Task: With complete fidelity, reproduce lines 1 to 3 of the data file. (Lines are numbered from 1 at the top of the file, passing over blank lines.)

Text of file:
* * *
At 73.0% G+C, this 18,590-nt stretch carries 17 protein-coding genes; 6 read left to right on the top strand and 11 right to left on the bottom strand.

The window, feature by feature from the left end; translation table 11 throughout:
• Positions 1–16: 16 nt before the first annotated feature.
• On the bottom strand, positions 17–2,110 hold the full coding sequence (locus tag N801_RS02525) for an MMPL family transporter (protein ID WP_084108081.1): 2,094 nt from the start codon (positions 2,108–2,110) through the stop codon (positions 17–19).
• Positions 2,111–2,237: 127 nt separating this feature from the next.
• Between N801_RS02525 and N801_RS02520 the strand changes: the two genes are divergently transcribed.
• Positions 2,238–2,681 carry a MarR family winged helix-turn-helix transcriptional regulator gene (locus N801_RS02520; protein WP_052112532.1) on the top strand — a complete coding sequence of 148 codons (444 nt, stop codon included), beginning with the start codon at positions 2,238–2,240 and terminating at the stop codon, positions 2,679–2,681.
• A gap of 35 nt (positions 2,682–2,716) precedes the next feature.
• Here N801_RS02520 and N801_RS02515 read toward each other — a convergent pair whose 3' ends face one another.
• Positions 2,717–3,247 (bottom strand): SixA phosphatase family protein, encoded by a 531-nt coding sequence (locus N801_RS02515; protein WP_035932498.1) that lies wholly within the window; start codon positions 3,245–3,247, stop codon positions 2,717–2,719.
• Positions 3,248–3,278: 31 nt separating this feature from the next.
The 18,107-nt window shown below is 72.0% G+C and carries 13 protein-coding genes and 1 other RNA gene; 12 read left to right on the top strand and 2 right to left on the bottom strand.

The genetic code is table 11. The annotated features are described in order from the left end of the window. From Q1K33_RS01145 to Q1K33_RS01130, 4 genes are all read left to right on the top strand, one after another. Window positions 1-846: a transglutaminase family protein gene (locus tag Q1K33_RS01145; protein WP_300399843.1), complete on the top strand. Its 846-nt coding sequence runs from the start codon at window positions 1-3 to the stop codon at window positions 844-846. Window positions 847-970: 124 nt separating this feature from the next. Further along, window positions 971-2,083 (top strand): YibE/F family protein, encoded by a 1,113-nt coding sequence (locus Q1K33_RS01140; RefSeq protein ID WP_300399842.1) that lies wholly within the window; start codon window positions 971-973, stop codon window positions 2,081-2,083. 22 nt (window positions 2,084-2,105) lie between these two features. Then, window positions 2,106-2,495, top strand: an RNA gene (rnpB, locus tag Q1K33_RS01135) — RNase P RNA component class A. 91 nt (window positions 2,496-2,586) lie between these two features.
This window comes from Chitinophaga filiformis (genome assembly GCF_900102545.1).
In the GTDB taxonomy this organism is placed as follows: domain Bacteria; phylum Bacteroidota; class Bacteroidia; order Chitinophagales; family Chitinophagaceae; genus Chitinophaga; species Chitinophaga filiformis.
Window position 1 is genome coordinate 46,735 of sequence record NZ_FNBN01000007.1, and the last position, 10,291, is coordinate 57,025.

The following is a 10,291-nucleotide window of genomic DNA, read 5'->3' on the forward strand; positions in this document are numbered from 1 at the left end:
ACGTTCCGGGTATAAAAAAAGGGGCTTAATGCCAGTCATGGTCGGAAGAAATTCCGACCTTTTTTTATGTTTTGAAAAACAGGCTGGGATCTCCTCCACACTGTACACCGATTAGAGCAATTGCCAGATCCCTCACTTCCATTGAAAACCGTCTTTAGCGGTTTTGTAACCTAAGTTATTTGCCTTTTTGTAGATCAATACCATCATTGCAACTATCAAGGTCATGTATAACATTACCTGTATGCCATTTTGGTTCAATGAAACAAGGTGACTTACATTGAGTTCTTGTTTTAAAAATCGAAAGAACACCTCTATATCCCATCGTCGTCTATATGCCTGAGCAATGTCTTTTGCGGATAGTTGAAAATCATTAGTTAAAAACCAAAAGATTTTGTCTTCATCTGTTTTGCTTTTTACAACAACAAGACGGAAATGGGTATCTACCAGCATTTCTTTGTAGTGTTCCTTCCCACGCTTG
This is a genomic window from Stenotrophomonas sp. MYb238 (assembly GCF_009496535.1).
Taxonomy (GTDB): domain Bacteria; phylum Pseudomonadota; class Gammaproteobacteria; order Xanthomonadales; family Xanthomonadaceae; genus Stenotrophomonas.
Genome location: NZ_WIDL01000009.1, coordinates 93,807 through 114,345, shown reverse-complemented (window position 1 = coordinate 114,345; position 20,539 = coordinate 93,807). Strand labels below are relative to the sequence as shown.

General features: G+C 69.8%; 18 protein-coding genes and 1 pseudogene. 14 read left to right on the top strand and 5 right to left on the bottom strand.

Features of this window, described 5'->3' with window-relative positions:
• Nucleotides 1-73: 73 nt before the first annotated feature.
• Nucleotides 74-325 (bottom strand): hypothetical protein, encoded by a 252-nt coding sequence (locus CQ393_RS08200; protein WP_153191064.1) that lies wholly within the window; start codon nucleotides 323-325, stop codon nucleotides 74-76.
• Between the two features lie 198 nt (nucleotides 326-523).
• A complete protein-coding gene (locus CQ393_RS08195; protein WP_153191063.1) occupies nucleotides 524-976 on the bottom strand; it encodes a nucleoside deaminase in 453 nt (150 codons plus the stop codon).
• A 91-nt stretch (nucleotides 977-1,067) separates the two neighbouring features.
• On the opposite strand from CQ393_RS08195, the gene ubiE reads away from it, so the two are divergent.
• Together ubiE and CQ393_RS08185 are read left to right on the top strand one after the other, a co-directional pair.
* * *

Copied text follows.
At 73.0% G+C, this 18,590-nt stretch carries 17 protein-coding genes; 6 read left to right on the top strand and 11 right to left on the bottom strand.

The window, feature by feature from the left end; translation table 11 throughout:
• Positions 1–16: 16 nt before the first annotated feature.